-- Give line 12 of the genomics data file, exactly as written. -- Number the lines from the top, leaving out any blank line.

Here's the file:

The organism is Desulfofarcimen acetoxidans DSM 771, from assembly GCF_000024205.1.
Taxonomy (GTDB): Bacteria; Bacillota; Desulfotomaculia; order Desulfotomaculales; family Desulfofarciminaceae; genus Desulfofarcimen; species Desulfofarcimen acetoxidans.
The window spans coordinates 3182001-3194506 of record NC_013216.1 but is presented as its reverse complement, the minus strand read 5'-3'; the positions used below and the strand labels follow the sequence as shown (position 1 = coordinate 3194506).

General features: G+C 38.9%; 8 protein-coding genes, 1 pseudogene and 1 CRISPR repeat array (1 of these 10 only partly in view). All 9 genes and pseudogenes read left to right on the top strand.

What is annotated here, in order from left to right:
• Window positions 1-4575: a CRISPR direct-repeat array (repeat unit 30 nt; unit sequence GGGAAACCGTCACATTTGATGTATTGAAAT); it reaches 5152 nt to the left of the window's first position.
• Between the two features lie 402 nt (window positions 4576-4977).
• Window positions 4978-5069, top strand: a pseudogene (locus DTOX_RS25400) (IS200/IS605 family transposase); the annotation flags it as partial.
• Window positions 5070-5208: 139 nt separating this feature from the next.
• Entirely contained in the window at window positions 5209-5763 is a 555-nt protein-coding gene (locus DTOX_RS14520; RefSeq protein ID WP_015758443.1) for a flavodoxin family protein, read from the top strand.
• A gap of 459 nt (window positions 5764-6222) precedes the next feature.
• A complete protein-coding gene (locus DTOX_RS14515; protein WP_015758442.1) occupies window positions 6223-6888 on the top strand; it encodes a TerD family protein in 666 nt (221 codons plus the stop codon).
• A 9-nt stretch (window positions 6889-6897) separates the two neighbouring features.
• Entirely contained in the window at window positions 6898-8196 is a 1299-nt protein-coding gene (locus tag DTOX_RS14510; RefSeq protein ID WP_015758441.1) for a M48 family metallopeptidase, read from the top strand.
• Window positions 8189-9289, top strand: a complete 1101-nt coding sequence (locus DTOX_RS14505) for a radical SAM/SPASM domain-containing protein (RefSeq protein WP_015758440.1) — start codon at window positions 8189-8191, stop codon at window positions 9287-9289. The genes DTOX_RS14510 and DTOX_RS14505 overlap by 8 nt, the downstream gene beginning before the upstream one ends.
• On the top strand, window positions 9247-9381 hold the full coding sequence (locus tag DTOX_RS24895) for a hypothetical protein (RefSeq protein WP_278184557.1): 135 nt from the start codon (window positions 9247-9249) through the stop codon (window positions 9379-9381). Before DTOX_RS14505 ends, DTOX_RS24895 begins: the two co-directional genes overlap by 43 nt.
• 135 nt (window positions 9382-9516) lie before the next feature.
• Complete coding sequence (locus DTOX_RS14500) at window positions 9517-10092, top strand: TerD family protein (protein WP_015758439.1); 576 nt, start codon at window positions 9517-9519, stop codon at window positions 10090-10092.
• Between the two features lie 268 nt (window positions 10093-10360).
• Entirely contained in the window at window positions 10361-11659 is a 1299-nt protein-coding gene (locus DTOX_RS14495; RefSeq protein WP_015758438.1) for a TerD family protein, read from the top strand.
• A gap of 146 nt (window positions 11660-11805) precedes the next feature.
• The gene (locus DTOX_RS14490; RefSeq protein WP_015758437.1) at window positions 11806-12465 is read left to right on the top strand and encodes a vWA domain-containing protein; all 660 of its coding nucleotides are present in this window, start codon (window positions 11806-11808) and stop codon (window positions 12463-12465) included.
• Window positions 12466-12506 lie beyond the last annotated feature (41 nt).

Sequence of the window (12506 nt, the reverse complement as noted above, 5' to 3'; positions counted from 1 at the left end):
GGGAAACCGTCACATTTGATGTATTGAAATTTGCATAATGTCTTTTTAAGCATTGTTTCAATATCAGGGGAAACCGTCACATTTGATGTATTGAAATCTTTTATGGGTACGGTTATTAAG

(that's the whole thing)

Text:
• A complete protein-coding gene (locus DTOX_RS14515; protein WP_015758442.1) occupies window positions 6223-6888 on the top strand; it encodes a TerD family protein in 666 nt (221 codons plus the stop codon).